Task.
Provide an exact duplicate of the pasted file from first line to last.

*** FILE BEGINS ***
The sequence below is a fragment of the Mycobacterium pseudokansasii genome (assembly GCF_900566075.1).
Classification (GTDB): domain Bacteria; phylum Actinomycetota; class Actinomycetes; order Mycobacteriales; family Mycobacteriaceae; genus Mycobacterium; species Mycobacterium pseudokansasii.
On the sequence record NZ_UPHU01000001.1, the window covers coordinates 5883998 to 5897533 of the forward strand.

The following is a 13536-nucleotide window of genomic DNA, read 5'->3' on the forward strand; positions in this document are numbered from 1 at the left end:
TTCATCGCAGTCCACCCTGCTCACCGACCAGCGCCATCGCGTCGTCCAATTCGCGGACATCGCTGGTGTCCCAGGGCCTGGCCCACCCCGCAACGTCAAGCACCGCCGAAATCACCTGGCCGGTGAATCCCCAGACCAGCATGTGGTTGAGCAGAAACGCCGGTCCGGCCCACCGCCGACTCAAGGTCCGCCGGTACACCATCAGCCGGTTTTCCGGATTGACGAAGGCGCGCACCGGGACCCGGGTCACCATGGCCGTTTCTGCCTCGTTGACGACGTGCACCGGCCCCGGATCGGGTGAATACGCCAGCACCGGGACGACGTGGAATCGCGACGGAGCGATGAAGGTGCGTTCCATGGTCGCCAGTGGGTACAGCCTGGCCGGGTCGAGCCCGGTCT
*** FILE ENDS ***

The sequence below is a fragment of the Mycobacterium pseudokansasii genome (assembly GCF_900566075.1).
Classification (GTDB): domain Bacteria; phylum Actinomycetota; class Actinomycetes; order Mycobacteriales; family Mycobacteriaceae; genus Mycobacterium; species Mycobacterium pseudokansasii.
On the sequence record NZ_UPHU01000001.1, the window covers coordinates 5883998 to 5897533 of the forward strand.

The following is a 13536-nucleotide window of genomic DNA, read 5'->3' on the forward strand; positions in this document are numbered from 1 at the left end:
TTCATCGCAGTCCACCCTGCTCACCGACCAGCGCCATCGCGTCGTCCAATTCGCGGACATCGCTGGTGTCCCAGGGCCTGGCCCACCCCGCAACGTCAAGCACCGCCGAAATCACCTGGCCGGTGAATCCCCAGACCAGCATGTGGTTGAGCAGAAACGCCGGTCCGGCCCACCGCCGACTCAAGGTCCGCCGGTACACCATCAGCCGGTTTTCCGGATTGACGAAGGCGCGCACCGGGACCCGGGTCACCATGGCCGTTTCTGCCTCGTTGACGACGTGCACCGGCCCCGGATCGGGTGAATACGCCAGCACCGGGACGACGTGGAATCGCGACGGAGCGATGAAGGTGCGTTCCATGGTCGCCAGTGGGTACAGCCTGGCCGGGTCGAGCCCGGTCT